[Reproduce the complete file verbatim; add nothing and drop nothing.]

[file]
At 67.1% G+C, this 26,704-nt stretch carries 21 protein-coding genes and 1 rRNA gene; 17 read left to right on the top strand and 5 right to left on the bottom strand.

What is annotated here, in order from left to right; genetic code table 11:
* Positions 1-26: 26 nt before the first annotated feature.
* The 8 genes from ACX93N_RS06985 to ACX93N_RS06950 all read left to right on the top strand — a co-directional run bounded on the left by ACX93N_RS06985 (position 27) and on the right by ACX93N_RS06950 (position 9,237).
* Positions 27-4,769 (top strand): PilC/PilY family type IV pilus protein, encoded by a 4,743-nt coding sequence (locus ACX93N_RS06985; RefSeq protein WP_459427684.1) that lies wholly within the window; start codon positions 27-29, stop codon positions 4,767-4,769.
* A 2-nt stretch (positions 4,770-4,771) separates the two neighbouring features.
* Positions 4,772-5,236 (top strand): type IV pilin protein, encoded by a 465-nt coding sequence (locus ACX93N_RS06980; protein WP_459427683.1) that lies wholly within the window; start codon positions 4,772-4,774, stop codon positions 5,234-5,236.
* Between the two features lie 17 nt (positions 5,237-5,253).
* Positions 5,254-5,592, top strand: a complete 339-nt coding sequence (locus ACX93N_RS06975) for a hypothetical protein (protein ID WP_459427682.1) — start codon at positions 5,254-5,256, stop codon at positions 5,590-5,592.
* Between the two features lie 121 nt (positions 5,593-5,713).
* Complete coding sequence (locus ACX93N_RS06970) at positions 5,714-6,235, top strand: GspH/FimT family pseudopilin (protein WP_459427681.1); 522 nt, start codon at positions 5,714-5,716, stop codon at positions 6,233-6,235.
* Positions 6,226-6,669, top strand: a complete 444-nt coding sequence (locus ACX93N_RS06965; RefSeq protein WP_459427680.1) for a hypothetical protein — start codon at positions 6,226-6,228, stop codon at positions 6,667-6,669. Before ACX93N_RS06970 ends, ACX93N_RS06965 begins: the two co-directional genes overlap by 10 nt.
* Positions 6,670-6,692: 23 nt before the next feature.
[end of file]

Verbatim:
At 67.1% G+C, this 26,704-nt stretch carries 21 protein-coding genes and 1 rRNA gene; 17 read left to right on the top strand and 5 right to left on the bottom strand.

What is annotated here, in order from left to right; genetic code table 11:
* Positions 1-26: 26 nt before the first annotated feature.
* The 8 genes from ACX93N_RS06985 to ACX93N_RS06950 all read left to right on the top strand — a co-directional run bounded on the left by ACX93N_RS06985 (position 27) and on the right by ACX93N_RS06950 (position 9,237).
* Positions 27-4,769 (top strand): PilC/PilY family type IV pilus protein, encoded by a 4,743-nt coding sequence (locus ACX93N_RS06985; RefSeq protein WP_459427684.1) that lies wholly within the window; start codon positions 27-29, stop codon positions 4,767-4,769.
* A 2-nt stretch (positions 4,770-4,771) separates the two neighbouring features.
* Positions 4,772-5,236 (top strand): type IV pilin protein, encoded by a 465-nt coding sequence (locus ACX93N_RS06980; protein WP_459427683.1) that lies wholly within the window; start codon positions 4,772-4,774, stop codon positions 5,234-5,236.
* Between the two features lie 17 nt (positions 5,237-5,253).
* Positions 5,254-5,592, top strand: a complete 339-nt coding sequence (locus ACX93N_RS06975) for a hypothetical protein (protein ID WP_459427682.1) — start codon at positions 5,254-5,256, stop codon at positions 5,590-5,592.
* Between the two features lie 121 nt (positions 5,593-5,713).
* Complete coding sequence (locus ACX93N_RS06970) at positions 5,714-6,235, top strand: GspH/FimT family pseudopilin (protein WP_459427681.1); 522 nt, start codon at positions 5,714-5,716, stop codon at positions 6,233-6,235.
* Positions 6,226-6,669, top strand: a complete 444-nt coding sequence (locus ACX93N_RS06965; RefSeq protein WP_459427680.1) for a hypothetical protein — start codon at positions 6,226-6,228, stop codon at positions 6,667-6,669. Before ACX93N_RS06970 ends, ACX93N_RS06965 begins: the two co-directional genes overlap by 10 nt.
* Positions 6,670-6,692: 23 nt before the next feature.